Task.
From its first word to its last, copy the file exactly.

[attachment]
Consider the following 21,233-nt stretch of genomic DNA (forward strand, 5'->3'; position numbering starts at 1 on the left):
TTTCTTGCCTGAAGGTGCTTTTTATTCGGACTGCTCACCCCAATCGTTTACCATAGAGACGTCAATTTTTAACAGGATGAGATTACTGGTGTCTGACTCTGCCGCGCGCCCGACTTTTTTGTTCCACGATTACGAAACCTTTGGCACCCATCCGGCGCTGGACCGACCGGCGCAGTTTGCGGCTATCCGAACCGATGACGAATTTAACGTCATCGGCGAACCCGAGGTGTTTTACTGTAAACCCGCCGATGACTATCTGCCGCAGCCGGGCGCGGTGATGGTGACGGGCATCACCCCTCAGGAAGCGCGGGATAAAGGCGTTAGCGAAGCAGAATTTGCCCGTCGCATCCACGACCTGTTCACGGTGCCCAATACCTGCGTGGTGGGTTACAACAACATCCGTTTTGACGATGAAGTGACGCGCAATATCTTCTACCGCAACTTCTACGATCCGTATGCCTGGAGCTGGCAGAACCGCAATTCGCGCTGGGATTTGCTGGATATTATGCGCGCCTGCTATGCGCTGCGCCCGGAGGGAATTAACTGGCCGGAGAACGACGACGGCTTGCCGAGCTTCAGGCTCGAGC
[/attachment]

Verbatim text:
Consider the following 21,233-nt stretch of genomic DNA (forward strand, 5'->3'; position numbering starts at 1 on the left):
TTTCTTGCCTGAAGGTGCTTTTTATTCGGACTGCTCACCCCAATCGTTTACCATAGAGACGTCAATTTTTAACAGGATGAGATTACTGGTGTCTGACTCTGCCGCGCGCCCGACTTTTTTGTTCCACGATTACGAAACCTTTGGCACCCATCCGGCGCTGGACCGACCGGCGCAGTTTGCGGCTATCCGAACCGATGACGAATTTAACGTCATCGGCGAACCCGAGGTGTTTTACTGTAAACCCGCCGATGACTATCTGCCGCAGCCGGGCGCGGTGATGGTGACGGGCATCACCCCTCAGGAAGCGCGGGATAAAGGCGTTAGCGAAGCAGAATTTGCCCGTCGCATCCACGACCTGTTCACGGTGCCCAATACCTGCGTGGTGGGTTACAACAACATCCGTTTTGACGATGAAGTGACGCGCAATATCTTCTACCGCAACTTCTACGATCCGTATGCCTGGAGCTGGCAGAACCGCAATTCGCGCTGGGATTTGCTGGATATTATGCGCGCCTGCTATGCGCTGCGCCCGGAGGGAATTAACTGGCCGGAGAACGACGACGGCTTGCCGAGCTTCAGGCTCGAGC